Japan on Thursday hanged three convicted murderers in their 60s as the country stepped up the pace of executions, officials and activists said.
A justice ministry spokeswoman said the prison system hanged three criminals but declined to provide any further details, in line with standard procedure in Japan.
Amnesty International and media reports said the three were convicted murderers aged between 60 and 69.
Japan is the only major industrialized nation other than the United States to practice the death penalty.
Despite enjoying one of the world’s lowest crime rates, opinion polls show Japanese overwhelmingly support capital punishment amid growing public concern about violence.
The executions bring to 10 the number of inmates hanged since December, when Japan ended a 15-month halt in executions which was due to a previous justice minister’s opposition to the death penalty.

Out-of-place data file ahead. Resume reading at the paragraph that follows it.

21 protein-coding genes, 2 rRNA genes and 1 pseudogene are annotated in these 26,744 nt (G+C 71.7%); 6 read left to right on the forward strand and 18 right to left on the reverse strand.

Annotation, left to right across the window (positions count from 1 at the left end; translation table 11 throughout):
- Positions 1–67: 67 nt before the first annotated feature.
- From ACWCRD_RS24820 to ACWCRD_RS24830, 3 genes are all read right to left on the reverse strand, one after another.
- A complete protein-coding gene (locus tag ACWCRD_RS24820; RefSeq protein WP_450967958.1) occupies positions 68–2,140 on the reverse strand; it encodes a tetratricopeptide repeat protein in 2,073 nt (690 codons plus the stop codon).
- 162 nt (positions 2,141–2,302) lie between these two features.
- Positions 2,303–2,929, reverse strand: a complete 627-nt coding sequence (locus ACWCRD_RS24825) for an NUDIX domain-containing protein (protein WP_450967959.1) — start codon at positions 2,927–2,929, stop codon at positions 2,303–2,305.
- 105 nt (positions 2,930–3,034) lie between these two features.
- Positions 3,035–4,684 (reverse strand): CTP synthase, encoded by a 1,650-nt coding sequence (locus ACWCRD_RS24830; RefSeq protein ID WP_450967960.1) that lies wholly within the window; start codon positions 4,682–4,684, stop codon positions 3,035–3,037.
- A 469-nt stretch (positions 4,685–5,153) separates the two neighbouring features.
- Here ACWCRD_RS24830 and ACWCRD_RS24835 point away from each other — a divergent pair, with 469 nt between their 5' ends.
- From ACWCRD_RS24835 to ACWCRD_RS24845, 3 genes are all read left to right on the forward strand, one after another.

The current justice minister, Jinen Nagase, took office last year when conservative Prime Minister Shinzo Abe came to power and may lose his job on Monday when the embattled premier reshuffles his cabinet.
Amnesty International, which keeps records of death-row inmates and stays in contact with their families, identified the executed inmates as Hifumi Takezawa, 69, Kozo Segawa, 63, and Yoshio Iwamoto, 60.
Makoto Teranaka, the secretary general of Amnesty International Japan, said the three inmates, unlike many on death row, had not protested their death sentences after they were finalized.
“These three inmates were the ones we were worried about,” Teranaka told AFP.
“It’s a grave problem for Japan to maintain the death penalty despite rising opposition to it all over the world,” he said. “The government’s targeting of people in weak positions such as these three inmates is also problematic.”